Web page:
Ransomware is a form of malware that locks a user's computer and then demands a ransom payment to restore access. Ransomware can be delivered to a computer if a user clicks on a link that contains malware.4 It often resembles a phishing attack, which is an attempt to gather personal information like passwords, banking details, credit card numbers or even Social Security numbers. Phishing involves a scammer sending emails that can appear harmless and typically ask the recipient to click a link or download a file.
These messages look like they're from a legitimate, trustworthy source, but once the recipient clicks or downloads, the hacker gains access to the user's computer. Ransomware often begins as a phishing attack, but it goes a step further in inciting panic that may urge users to quickly take the hacker's desired action. Once a user has clicked a link or file for download, the ransomware freezes their computer. It then attempts to blackmail the user into paying money for the scammer to return the user's stolen personal information.
This form of malware relies on fear—that is, the fear that a user has engaged in illegal activity online. By posing as a law enforcement agency, a ransomware purveyor can intimidate and coerce a user while seeming legitimate. In other instances, ransomware will simply lock down a user's entire machine, including important files and programs, and demand a payment. Ransomware may not only withhold access to a machine, but also threaten to delete files unless payment is made.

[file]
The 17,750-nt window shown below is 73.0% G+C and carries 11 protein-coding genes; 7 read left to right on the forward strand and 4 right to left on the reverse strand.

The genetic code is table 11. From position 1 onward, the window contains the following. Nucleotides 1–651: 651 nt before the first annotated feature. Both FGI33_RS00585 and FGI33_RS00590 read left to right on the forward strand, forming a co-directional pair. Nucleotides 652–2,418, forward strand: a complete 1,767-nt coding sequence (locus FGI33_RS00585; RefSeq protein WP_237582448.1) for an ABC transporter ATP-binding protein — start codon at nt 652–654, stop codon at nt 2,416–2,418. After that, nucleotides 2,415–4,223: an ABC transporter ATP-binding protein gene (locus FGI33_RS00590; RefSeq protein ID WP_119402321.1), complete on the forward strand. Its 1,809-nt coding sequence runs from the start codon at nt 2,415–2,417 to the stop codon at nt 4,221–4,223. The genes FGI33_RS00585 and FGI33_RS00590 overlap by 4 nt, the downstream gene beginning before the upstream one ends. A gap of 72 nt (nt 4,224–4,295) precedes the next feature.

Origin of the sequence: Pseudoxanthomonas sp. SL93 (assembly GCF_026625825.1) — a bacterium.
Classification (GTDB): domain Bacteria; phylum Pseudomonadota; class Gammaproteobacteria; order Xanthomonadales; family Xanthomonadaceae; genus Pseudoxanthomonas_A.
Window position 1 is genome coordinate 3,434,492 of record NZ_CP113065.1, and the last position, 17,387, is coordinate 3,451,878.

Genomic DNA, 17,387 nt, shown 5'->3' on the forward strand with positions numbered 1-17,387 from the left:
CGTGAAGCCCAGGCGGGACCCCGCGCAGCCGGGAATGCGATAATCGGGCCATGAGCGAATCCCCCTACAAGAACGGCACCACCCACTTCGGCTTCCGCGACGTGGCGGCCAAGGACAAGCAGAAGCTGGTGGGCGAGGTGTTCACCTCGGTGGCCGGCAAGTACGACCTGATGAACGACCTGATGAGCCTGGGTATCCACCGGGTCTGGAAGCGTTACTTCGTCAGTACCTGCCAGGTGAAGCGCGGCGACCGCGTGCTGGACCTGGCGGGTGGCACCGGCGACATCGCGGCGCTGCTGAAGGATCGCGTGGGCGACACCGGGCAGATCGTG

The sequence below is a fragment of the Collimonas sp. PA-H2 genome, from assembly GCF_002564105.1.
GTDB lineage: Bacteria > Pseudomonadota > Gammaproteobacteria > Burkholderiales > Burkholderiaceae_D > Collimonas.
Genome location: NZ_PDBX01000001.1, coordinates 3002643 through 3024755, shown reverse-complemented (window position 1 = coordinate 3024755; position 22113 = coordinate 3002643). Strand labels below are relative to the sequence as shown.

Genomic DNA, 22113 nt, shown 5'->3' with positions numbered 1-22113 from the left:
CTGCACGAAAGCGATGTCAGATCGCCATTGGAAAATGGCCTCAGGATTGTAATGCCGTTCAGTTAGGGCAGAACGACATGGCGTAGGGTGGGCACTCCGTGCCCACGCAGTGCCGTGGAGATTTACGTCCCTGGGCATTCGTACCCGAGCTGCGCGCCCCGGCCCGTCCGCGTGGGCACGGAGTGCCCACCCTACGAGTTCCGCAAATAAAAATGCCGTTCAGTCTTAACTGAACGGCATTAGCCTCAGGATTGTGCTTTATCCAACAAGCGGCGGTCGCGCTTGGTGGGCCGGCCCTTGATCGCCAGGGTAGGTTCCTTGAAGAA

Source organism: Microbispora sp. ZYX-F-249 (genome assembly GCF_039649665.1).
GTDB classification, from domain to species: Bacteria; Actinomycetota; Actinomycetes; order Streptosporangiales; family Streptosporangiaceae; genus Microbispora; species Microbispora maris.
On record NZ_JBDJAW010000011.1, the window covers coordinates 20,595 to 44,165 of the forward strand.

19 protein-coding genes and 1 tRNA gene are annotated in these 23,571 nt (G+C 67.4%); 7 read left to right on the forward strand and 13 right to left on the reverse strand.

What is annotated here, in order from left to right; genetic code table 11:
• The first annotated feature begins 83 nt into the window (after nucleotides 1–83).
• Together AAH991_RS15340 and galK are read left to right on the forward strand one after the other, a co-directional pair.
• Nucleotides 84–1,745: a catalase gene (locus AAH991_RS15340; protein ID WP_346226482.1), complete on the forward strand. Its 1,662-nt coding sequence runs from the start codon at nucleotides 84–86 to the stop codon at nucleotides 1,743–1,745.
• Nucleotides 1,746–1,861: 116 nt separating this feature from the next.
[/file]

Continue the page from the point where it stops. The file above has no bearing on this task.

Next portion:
Signs of malware
Not all malware is as obvious as ransomware. In fact, some malware runs almost silently in the background of your device. Here are several signs that you may have fallen victim to malware:
- Ads that pop up seconds after a page loads
- Ads that pop up when you’re not using your internet browser
- Redirect chains, or when a website URL keeps changing and sending you to other pages
- Your email or social media contacts receive strange messages from you—that you didn’t send
- Your system slows down
- You can't access the Control Panel on a Windows system
If you suspect malware is active on your device, disconnect it from the internet and take steps to remove the malicious software. Find instructions from a trusted source, such as a well-known technology service provider.
Protecting your devices from malware
Given the prevalence of malware (especially among apps) in recent years, anti-malware software has become common, and most new computers and mobile devices are bundled with device security and/or anti-malware software at the time of purchase. As malware and viruses most commonly infect Windows PCs, you should be sure your Windows machine has the following:
- Antivirus software
- An active firewall
- A strong password
- A BIOS/UEFI password
You may want to seek help from a trusted source, such as a well-known technology service provider to ensure your system has the above recommended defenses. Beyond these measures, be sure that you avoid downloading apps or programs from suspicious or unknown websites. Likewise, don’t click suspicious ads or popup ads. Finally, treat emails that request sensitive information with caution, even if they appear to be from a familiar source. Let Nationwide keep you and your data safe; learn about how identity theft insurance can provide a safety net from risks associated with malware and other misuses of your data.